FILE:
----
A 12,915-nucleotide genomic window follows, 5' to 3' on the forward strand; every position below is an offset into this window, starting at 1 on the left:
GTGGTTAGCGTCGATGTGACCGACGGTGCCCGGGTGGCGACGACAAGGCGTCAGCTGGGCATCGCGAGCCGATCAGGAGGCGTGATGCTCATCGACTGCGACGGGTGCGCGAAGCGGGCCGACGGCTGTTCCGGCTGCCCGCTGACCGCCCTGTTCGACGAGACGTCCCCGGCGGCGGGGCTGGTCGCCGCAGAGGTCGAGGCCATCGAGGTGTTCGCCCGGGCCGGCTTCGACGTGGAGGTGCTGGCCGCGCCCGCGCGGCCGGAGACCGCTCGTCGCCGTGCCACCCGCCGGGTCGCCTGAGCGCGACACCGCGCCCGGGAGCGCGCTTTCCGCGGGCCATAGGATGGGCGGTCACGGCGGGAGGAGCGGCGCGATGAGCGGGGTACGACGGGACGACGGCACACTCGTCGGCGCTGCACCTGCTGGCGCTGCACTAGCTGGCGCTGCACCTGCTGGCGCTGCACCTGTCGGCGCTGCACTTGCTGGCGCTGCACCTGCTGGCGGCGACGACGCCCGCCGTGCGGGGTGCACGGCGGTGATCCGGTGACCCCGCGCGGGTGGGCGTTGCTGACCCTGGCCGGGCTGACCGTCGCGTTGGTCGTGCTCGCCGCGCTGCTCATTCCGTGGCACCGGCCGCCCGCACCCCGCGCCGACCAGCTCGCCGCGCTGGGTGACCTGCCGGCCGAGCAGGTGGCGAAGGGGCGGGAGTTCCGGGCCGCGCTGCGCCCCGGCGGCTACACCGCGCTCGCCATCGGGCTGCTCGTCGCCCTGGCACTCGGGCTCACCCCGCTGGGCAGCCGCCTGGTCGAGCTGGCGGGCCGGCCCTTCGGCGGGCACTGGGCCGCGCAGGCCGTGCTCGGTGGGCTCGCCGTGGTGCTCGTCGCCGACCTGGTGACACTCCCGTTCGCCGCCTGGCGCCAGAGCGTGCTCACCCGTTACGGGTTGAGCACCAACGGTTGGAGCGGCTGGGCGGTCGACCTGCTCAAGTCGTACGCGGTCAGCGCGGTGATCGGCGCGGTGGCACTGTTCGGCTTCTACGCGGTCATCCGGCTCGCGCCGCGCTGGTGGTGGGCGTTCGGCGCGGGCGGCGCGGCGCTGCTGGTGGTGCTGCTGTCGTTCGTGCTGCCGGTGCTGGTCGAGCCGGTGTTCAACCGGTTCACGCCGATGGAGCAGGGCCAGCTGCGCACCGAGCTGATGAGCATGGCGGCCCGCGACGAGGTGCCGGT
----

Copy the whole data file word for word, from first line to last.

A 12,915-nucleotide genomic window follows, 5' to 3' on the forward strand; every position below is an offset into this window, starting at 1 on the left:
GTGGTTAGCGTCGATGTGACCGACGGTGCCCGGGTGGCGACGACAAGGCGTCAGCTGGGCATCGCGAGCCGATCAGGAGGCGTGATGCTCATCGACTGCGACGGGTGCGCGAAGCGGGCCGACGGCTGTTCCGGCTGCCCGCTGACCGCCCTGTTCGACGAGACGTCCCCGGCGGCGGGGCTGGTCGCCGCAGAGGTCGAGGCCATCGAGGTGTTCGCCCGGGCCGGCTTCGACGTGGAGGTGCTGGCCGCGCCCGCGCGGCCGGAGACCGCTCGTCGCCGTGCCACCCGCCGGGTCGCCTGAGCGCGACACCGCGCCCGGGAGCGCGCTTTCCGCGGGCCATAGGATGGGCGGTCACGGCGGGAGGAGCGGCGCGATGAGCGGGGTACGACGGGACGACGGCACACTCGTCGGCGCTGCACCTGCTGGCGCTGCACTAGCTGGCGCTGCACCTGCTGGCGCTGCACCTGTCGGCGCTGCACTTGCTGGCGCTGCACCTGCTGGCGGCGACGACGCCCGCCGTGCGGGGTGCACGGCGGTGATCCGGTGACCCCGCGCGGGTGGGCGTTGCTGACCCTGGCCGGGCTGACCGTCGCGTTGGTCGTGCTCGCCGCGCTGCTCATTCCGTGGCACCGGCCGCCCGCACCCCGCGCCGACCAGCTCGCCGCGCTGGGTGACCTGCCGGCCGAGCAGGTGGCGAAGGGGCGGGAGTTCCGGGCCGCGCTGCGCCCCGGCGGCTACACCGCGCTCGCCATCGGGCTGCTCGTCGCCCTGGCACTCGGGCTCACCCCGCTGGGCAGCCGCCTGGTCGAGCTGGCGGGCCGGCCCTTCGGCGGGCACTGGGCCGCGCAGGCCGTGCTCGGTGGGCTCGCCGTGGTGCTCGTCGCCGACCTGGTGACACTCCCGTTCGCCGCCTGGCGCCAGAGCGTGCTCACCCGTTACGGGTTGAGCACCAACGGTTGGAGCGGCTGGGCGGTCGACCTGCTCAAGTCGTACGCGGTCAGCGCGGTGATCGGCGCGGTGGCACTGTTCGGCTTCTACGCGGTCATCCGGCTCGCGCCGCGCTGGTGGTGGGCGTTCGGCGCGGGCGGCGCGGCGCTGCTGGTGGTGCTGCTGTCGTTCGTGCTGCCGGTGCTGGTCGAGCCGGTGTTCAACCGGTTCACGCCGATGGAGCAGGGCCAGCTGCGCACCGAGCTGATGAGCATGGCGGCCCGCGACGAGGTGCCGGT